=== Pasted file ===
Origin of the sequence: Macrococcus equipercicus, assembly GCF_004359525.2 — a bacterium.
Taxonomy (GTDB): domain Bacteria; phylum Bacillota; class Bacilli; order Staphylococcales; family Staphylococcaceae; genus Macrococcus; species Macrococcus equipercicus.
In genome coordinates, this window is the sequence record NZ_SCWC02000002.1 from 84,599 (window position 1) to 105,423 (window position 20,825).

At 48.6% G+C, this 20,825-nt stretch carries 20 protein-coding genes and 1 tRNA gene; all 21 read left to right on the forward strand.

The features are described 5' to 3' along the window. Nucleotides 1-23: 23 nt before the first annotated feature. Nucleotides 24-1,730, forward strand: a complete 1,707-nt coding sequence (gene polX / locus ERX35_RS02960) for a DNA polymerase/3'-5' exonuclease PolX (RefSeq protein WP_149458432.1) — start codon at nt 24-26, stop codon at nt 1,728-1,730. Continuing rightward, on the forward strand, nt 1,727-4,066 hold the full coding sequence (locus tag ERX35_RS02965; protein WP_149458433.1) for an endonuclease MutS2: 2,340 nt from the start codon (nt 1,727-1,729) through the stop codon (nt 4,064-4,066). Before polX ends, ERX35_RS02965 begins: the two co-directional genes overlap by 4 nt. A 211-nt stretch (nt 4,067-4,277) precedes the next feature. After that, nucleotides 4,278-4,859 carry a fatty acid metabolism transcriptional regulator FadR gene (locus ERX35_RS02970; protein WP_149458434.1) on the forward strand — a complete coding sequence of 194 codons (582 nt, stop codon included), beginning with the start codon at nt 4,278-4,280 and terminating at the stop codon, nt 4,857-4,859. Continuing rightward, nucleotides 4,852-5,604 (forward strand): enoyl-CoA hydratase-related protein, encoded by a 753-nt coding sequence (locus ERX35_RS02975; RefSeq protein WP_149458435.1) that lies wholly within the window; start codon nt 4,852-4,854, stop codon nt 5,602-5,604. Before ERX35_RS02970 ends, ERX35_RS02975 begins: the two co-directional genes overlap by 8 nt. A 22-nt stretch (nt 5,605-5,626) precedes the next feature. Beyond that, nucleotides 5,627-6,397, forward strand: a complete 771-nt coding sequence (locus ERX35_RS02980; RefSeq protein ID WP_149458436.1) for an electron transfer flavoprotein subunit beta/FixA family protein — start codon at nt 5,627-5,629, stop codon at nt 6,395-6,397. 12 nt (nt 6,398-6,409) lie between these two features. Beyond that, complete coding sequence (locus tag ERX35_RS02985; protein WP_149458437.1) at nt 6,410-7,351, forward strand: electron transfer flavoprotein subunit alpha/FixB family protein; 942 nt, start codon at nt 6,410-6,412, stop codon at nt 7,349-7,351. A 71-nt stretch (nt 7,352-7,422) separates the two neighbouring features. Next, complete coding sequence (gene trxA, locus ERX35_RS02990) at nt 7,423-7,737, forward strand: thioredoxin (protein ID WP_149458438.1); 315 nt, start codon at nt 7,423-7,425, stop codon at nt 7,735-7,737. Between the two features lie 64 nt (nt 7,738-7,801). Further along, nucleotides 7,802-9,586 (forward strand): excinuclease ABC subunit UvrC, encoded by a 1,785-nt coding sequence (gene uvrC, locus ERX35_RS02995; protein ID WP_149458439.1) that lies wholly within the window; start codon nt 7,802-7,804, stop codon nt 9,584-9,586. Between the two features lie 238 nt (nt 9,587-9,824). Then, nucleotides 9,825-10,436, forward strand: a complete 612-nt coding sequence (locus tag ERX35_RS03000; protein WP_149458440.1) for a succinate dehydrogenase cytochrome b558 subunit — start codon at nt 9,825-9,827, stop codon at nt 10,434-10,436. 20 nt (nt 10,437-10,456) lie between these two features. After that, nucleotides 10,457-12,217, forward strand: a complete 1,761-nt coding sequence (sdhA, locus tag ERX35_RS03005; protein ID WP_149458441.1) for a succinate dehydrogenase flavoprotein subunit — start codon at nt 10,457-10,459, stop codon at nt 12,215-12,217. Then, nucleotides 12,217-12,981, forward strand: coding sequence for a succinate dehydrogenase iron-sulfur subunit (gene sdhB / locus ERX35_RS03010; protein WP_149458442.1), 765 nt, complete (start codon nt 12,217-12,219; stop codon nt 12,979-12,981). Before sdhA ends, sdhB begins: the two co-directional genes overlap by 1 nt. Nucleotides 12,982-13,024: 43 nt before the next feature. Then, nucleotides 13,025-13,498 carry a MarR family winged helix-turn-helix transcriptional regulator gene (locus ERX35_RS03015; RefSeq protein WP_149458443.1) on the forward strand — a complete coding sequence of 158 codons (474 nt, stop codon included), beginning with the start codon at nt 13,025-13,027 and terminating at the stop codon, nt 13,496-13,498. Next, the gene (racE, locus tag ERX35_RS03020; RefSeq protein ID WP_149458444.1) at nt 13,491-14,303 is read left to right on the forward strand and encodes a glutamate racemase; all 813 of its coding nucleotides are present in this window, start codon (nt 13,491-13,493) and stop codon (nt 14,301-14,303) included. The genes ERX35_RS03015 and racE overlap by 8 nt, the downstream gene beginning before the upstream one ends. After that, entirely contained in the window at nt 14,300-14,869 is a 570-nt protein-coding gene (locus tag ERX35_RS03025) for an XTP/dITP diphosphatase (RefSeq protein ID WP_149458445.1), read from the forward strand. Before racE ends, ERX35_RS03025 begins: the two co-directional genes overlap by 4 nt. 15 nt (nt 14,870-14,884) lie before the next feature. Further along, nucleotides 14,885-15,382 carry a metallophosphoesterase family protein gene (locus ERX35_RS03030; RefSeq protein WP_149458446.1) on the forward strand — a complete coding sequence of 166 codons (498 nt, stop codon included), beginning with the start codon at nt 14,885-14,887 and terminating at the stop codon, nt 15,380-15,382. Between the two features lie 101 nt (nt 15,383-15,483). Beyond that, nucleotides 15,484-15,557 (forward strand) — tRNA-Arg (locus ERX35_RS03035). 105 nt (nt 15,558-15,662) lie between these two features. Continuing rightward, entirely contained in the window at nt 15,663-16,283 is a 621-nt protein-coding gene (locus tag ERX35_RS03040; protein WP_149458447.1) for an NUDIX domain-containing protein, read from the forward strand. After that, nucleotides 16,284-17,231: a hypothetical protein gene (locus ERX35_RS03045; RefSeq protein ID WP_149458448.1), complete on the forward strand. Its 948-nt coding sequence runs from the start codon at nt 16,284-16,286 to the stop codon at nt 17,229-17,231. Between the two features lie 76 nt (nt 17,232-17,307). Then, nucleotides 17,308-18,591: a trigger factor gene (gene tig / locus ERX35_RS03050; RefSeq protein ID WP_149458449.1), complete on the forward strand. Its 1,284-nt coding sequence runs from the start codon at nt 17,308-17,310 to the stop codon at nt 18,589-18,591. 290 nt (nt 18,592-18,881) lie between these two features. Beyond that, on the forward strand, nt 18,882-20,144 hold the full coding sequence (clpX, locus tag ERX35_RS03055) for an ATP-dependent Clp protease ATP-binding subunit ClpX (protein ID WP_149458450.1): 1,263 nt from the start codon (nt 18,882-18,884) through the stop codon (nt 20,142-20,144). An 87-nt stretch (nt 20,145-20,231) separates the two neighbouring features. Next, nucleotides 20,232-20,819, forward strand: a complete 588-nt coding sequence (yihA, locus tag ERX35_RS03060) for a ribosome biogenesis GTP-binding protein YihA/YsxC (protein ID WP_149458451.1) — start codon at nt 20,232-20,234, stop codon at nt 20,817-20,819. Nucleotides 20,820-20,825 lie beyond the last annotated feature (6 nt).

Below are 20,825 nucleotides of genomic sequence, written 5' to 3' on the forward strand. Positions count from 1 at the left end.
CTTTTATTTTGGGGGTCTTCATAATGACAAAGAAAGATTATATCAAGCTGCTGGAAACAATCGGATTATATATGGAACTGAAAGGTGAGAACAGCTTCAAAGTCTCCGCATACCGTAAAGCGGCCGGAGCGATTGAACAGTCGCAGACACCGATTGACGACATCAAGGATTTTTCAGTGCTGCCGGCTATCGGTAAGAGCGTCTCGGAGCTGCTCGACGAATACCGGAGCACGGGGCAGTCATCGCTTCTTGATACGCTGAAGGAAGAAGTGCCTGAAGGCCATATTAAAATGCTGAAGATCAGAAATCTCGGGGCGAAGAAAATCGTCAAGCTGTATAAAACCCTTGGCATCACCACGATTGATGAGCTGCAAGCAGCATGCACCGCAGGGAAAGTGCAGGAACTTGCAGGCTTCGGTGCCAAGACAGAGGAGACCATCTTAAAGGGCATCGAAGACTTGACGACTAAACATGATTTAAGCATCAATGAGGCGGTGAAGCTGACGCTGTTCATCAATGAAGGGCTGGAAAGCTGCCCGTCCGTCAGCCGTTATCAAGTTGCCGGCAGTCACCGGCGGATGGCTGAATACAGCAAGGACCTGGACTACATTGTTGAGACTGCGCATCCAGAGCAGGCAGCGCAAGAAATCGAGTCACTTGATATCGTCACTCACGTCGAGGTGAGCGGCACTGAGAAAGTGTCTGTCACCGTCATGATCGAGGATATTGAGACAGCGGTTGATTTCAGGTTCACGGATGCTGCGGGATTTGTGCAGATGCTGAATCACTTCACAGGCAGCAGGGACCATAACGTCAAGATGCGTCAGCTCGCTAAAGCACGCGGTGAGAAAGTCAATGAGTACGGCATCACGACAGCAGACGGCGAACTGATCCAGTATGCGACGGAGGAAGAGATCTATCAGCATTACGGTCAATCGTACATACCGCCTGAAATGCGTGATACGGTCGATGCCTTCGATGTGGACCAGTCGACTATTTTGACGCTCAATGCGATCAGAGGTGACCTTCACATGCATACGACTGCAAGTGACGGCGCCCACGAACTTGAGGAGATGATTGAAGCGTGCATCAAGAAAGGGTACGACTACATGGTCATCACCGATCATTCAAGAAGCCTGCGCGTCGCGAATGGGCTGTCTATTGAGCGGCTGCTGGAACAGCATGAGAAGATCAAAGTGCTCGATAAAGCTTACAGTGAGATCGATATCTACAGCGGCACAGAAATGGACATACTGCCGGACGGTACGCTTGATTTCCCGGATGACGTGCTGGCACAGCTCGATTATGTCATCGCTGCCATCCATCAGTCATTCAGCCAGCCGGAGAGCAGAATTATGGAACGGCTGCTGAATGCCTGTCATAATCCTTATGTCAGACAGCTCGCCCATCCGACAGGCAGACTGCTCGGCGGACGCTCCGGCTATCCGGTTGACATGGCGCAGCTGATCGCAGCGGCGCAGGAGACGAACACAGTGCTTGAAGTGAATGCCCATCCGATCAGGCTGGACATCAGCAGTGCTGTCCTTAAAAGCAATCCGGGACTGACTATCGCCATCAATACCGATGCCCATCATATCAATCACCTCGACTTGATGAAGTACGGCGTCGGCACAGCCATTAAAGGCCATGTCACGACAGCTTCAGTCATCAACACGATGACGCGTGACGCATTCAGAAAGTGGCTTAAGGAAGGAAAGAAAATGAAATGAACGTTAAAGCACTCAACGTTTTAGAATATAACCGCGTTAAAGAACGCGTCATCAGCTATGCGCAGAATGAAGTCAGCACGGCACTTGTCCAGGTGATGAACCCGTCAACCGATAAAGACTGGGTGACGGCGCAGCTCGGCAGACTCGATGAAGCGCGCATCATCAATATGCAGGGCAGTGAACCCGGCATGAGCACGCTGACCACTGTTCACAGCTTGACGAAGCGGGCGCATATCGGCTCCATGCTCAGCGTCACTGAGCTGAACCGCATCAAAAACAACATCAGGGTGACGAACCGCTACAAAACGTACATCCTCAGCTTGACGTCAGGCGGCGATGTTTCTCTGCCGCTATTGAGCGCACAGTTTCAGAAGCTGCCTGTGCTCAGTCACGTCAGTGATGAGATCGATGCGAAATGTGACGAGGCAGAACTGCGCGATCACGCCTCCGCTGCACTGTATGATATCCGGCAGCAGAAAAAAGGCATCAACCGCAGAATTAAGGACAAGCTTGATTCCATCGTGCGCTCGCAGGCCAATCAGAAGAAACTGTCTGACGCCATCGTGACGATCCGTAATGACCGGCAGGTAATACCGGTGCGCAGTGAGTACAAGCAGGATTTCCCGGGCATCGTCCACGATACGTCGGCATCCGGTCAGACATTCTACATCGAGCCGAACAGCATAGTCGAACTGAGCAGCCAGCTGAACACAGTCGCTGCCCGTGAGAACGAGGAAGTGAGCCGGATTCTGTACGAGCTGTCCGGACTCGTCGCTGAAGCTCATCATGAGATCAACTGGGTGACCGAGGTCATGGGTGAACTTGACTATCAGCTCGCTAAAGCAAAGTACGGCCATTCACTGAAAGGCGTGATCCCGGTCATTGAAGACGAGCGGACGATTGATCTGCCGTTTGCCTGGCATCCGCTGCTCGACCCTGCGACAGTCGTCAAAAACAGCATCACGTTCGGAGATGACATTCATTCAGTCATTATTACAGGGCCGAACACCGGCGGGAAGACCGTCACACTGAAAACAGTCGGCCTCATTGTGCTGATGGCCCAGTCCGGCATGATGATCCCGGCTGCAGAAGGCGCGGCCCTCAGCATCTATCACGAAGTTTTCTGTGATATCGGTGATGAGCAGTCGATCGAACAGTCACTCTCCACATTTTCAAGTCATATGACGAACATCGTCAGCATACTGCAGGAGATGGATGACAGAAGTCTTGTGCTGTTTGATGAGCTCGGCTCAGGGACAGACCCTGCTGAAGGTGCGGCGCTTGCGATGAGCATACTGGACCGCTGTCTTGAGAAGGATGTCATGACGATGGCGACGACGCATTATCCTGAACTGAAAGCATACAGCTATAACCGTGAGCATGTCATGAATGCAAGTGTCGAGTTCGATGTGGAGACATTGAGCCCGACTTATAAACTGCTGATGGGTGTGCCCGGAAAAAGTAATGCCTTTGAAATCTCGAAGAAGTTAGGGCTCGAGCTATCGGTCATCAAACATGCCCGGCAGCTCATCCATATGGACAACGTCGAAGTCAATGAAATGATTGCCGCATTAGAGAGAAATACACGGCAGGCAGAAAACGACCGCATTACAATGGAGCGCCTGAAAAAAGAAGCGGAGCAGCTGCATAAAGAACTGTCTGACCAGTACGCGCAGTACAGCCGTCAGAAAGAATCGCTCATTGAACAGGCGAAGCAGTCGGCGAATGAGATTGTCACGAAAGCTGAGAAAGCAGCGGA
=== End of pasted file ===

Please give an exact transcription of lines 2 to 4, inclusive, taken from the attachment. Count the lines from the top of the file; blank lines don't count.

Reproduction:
Taxonomy (GTDB): domain Bacteria; phylum Bacillota; class Bacilli; order Staphylococcales; family Staphylococcaceae; genus Macrococcus; species Macrococcus equipercicus.
In genome coordinates, this window is the sequence record NZ_SCWC02000002.1 from 84,599 (window position 1) to 105,423 (window position 20,825).

At 48.6% G+C, this 20,825-nt stretch carries 20 protein-coding genes and 1 tRNA gene; all 21 read left to right on the forward strand.